Paper Mosaic


This was a project my 5th graders did while learning about warm and cool colors, radial balance, and repetition.


  • 9″x9″ paper (we used manila paper, because I had a lot on hand)
  • Warn and cool color construction paper cut into 1/2″ squares
  • Pencils
  • Erasers
  • Compass
  • Ruler
  • Scissors
  • Glue


  1. First, you need to find the middle of your paper.  Very lightly, use your ruler to draw a diagonal line going from two opposite corners of your paper.  Repeat with the other two corners so that you have a lightly drawn “x”.  The middle of your paper is where the two lines intersect.  Make a darken spot at the intersection and carefully erase the rest of your lines.
  2. Now we need to lightly draw four circles increasing in size.  We set our compass at 2cm, 4cm, 7cm, and 9.5cm.  Make sure your compass is placed on the dark spot in the middle of your paper when drawing your circles.
  3. Decide if you would like to use warm colors (yellow, orange, red) or cool colors (green, blue, and purple).  Using the 1/2″ squares only from your color scheme, create an interesting pattern by alternating colors and gluing them into a radial design on your sheet of paper.  Start in the middle and work your way out.  The four circles drawn are more like guidelines.  You can either glue your squares directly on the lines or right next to the lines.  Whichever decision you choose, stay consistent so that your design maintains a nice radial balance.  (A student one year really wanted to cut some of his squares to make triangles.  It ended up looking great, so I usually mention that to the class as another option.)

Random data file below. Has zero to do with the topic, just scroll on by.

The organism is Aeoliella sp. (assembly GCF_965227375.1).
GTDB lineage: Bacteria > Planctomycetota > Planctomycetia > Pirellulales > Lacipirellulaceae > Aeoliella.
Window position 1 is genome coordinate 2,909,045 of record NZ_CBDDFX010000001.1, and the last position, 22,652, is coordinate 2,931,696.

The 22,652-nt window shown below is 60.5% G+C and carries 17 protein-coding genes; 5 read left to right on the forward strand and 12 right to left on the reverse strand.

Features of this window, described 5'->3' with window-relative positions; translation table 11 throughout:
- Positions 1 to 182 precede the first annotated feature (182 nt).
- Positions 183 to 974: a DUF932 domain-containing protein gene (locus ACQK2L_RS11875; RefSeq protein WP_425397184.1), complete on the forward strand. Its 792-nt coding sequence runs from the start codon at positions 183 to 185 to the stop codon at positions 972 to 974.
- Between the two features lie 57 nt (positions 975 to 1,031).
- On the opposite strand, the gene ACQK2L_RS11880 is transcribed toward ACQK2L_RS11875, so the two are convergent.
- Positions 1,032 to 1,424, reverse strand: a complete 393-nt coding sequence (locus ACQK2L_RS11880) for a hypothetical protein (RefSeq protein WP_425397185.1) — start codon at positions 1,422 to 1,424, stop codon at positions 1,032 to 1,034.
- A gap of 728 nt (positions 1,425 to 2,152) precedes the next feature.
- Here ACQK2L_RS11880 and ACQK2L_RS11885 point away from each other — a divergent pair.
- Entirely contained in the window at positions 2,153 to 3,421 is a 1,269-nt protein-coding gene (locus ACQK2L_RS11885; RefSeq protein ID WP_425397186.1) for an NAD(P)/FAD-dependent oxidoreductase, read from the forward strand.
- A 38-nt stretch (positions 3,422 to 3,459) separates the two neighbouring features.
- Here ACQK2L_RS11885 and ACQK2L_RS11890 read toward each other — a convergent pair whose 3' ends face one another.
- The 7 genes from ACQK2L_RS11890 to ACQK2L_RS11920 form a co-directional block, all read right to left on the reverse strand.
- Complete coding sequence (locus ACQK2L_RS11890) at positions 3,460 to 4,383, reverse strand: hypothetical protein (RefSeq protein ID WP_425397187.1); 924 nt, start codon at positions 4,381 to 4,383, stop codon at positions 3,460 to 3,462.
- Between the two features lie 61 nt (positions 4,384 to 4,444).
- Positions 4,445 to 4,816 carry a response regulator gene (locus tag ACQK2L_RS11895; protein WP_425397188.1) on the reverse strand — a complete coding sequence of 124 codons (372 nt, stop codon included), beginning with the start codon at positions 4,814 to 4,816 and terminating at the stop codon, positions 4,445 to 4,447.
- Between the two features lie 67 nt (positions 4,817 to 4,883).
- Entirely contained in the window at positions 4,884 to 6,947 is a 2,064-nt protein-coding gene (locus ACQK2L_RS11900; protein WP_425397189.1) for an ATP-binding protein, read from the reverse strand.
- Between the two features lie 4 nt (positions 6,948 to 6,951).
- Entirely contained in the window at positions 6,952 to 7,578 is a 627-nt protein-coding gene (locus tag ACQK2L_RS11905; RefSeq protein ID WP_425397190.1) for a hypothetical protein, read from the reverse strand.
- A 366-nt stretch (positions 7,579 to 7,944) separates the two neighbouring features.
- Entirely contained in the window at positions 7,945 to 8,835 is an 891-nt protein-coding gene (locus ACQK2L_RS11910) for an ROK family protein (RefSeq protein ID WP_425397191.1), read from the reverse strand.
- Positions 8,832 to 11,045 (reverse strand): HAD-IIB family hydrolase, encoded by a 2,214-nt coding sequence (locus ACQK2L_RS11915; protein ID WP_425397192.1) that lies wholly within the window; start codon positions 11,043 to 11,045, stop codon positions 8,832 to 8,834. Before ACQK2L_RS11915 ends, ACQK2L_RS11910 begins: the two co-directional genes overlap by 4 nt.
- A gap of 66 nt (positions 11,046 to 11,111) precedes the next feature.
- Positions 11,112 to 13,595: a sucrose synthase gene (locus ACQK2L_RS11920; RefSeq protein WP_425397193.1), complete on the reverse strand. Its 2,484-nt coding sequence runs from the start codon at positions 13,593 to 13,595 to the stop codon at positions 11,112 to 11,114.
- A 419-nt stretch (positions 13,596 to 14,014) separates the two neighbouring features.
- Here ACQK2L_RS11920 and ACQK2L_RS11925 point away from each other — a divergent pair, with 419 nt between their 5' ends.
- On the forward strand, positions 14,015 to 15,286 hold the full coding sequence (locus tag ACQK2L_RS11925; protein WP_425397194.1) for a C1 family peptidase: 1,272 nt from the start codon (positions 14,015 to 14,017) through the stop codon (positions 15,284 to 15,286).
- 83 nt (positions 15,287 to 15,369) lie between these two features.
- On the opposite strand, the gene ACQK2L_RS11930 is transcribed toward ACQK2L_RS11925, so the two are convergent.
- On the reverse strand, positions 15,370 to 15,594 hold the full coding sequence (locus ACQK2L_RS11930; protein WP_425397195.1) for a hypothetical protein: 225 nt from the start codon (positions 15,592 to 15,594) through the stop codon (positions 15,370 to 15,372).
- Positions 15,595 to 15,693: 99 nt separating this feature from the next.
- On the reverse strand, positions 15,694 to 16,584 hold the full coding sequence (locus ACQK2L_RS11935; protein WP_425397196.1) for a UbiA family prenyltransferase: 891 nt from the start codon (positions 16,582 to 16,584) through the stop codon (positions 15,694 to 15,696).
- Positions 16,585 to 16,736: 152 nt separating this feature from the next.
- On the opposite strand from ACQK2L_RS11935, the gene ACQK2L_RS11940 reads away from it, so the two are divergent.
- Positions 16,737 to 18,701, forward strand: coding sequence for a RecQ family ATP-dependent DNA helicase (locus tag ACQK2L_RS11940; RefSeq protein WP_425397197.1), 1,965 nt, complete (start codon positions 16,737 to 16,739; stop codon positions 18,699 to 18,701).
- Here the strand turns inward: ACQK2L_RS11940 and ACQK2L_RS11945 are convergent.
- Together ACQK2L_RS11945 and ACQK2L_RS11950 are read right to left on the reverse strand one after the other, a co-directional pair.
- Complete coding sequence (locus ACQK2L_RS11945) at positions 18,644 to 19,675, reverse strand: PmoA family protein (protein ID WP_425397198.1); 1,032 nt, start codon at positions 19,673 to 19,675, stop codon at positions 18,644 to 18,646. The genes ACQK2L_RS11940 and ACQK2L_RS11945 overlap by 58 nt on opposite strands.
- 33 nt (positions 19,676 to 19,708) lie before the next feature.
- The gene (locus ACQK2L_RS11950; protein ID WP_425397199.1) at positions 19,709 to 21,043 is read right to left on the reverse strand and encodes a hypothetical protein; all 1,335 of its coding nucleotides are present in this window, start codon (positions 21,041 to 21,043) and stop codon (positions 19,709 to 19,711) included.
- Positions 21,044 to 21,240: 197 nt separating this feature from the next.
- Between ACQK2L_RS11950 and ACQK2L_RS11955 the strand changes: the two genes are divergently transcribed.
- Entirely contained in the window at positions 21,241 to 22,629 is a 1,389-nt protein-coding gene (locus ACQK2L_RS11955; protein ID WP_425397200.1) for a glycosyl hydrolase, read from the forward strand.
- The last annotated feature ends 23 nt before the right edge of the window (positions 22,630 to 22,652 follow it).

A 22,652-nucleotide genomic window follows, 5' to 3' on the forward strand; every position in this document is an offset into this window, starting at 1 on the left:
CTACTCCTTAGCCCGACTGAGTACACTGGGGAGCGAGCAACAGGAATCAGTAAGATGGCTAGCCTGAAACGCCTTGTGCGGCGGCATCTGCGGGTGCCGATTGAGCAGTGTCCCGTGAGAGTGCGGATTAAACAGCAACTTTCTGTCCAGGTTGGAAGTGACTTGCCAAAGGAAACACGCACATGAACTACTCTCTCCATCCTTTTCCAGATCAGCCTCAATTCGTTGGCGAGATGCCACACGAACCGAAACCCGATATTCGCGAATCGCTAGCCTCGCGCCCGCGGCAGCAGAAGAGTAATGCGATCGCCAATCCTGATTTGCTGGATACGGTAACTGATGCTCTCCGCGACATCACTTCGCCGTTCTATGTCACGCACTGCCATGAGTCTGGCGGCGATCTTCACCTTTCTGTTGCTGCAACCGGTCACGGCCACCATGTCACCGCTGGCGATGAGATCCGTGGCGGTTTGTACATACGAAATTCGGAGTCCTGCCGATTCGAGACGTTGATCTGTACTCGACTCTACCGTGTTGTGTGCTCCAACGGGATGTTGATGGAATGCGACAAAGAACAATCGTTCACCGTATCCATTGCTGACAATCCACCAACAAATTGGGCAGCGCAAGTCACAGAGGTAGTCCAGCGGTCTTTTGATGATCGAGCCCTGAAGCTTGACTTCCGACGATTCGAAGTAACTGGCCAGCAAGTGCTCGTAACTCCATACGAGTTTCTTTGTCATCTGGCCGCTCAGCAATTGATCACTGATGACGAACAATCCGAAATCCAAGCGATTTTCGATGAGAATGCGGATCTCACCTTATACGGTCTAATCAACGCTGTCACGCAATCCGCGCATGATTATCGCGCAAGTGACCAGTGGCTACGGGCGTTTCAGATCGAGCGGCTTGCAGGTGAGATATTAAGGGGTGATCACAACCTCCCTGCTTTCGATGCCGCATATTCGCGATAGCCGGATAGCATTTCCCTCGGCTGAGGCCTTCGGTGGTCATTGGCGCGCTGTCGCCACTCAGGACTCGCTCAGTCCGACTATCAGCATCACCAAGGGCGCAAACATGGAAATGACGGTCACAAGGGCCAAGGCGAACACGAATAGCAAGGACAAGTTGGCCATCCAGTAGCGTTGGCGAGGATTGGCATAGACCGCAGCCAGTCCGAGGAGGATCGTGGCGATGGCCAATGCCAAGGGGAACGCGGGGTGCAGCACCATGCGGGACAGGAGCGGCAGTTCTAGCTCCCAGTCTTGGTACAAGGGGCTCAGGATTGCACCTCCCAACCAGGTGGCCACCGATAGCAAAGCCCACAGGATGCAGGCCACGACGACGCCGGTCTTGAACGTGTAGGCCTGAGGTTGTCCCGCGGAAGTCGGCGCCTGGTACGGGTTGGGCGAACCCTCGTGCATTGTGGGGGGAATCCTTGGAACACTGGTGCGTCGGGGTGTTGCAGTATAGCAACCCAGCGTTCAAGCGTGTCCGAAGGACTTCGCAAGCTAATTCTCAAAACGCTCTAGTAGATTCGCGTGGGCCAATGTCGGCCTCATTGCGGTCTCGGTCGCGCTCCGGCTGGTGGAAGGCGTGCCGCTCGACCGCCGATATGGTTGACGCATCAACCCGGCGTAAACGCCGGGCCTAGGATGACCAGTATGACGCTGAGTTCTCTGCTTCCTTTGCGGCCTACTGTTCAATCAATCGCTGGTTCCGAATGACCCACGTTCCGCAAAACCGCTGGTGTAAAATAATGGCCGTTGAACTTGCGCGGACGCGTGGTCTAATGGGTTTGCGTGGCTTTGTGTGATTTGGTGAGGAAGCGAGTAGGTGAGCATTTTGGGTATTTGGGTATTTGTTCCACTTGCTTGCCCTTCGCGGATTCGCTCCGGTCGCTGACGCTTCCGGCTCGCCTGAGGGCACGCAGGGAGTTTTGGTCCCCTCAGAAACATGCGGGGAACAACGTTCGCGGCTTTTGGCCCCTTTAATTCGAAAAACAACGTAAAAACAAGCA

4. Continue this process until you can no longer make complete circles.  Then add a nice border going around the edge your paper.
  5. After the projects are completely dry, carefully erase any lines still showing.

*  The mosaic up above was laminated for a county art show so it wouldn’t get ruined.

Students seem to like this project, but it is a little tedious.  The first time I ever taught it, the students were required to cut their own 1/2″ square pieces of paper.  This made the project take forever to complete and the majority of the students got tired of it quickly.  So, over the next summer vacation, I brought my paper cutter home and cut up the squares myself.  I divided the scraps into two bins, dividing them up by warm and cool colors.  This really sped up the project and made it more enjoyable for the kids.

Have fun!


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